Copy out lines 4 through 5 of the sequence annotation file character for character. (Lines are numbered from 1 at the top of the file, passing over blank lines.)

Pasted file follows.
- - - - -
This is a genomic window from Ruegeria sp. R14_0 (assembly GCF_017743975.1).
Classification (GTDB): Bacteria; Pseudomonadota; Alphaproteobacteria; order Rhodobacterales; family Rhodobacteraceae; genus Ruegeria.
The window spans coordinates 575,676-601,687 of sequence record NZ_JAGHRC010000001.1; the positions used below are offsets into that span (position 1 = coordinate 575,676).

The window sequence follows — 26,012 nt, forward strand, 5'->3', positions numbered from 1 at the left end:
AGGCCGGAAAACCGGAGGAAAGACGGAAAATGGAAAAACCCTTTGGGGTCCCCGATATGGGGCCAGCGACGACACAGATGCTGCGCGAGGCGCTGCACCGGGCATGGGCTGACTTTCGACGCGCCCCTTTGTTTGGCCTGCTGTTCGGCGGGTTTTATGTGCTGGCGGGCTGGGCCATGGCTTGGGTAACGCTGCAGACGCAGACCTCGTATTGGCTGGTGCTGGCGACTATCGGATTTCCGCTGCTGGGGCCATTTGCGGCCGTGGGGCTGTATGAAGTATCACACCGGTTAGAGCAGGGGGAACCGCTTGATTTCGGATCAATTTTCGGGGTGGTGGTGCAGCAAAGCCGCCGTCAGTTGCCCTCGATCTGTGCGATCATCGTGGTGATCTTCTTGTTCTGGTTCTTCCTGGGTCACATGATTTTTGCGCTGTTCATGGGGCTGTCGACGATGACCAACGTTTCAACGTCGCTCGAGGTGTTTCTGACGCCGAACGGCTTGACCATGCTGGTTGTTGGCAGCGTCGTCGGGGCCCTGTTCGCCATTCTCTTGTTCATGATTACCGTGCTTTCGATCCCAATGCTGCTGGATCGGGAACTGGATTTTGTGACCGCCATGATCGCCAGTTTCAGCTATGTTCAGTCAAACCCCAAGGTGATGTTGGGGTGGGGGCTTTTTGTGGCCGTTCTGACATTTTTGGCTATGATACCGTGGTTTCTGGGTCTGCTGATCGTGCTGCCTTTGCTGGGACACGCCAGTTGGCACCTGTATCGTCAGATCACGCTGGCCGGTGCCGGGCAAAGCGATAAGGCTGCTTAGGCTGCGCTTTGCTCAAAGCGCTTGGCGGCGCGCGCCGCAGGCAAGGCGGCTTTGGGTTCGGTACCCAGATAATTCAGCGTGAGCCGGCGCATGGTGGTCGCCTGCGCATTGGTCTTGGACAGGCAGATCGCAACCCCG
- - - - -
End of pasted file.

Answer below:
The window sequence follows — 26,012 nt, forward strand, 5'->3', positions numbered from 1 at the left end:
AGGCCGGAAAACCGGAGGAAAGACGGAAAATGGAAAAACCCTTTGGGGTCCCCGATATGGGGCCAGCGACGACACAGATGCTGCGCGAGGCGCTGCACCGGGCATGGGCTGACTTTCGACGCGCCCCTTTGTTTGGCCTGCTGTTCGGCGGGTTTTATGTGCTGGCGGGCTGGGCCATGGCTTGGGTAACGCTGCAGACGCAGACCTCGTATTGGCTGGTGCTGGCGACTATCGGATTTCCGCTGCTGGGGCCATTTGCGGCCGTGGGGCTGTATGAAGTATCACACCGGTTAGAGCAGGGGGAACCGCTTGATTTCGGATCAATTTTCGGGGTGGTGGTGCAGCAAAGCCGCCGTCAGTTGCCCTCGATCTGTGCGATCATCGTGGTGATCTTCTTGTTCTGGTTCTTCCTGGGTCACATGATTTTTGCGCTGTTCATGGGGCTGTCGACGATGACCAACGTTTCAACGTCGCTCGAGGTGTTTCTGACGCCGAACGGCTTGACCATGCTGGTTGTTGGCAGCGTCGTCGGGGCCCTGTTCGCCATTCTCTTGTTCATGATTACCGTGCTTTCGATCCCAATGCTGCTGGATCGGGAACTGGATTTTGTGACCGCCATGATCGCCAGTTTCAGCTATGTTCAGTCAAACCCCAAGGTGATGTTGGGGTGGGGGCTTTTTGTGGCCGTTCTGACATTTTTGGCTATGATACCGTGGTTTCTGGGTCTGCTGATCGTGCTGCCTTTGCTGGGACACGCCAGTTGGCACCTGTATCGTCAGATCACGCTGGCCGGTGCCGGGCAAAGCGATAAGGCTGCTTAGGCTGCGCTTTGCTCAAAGCGCTTGGCGGCGCGCGCCGCAGGCAAGGCGGCTTTGGGTTCGGTACCCAGATAATTCAGCGTGAGCCGGCGCATGGTGGTCGCCTGCGCATTGGTCTTGGACAGGCAGATCGCAACCCCG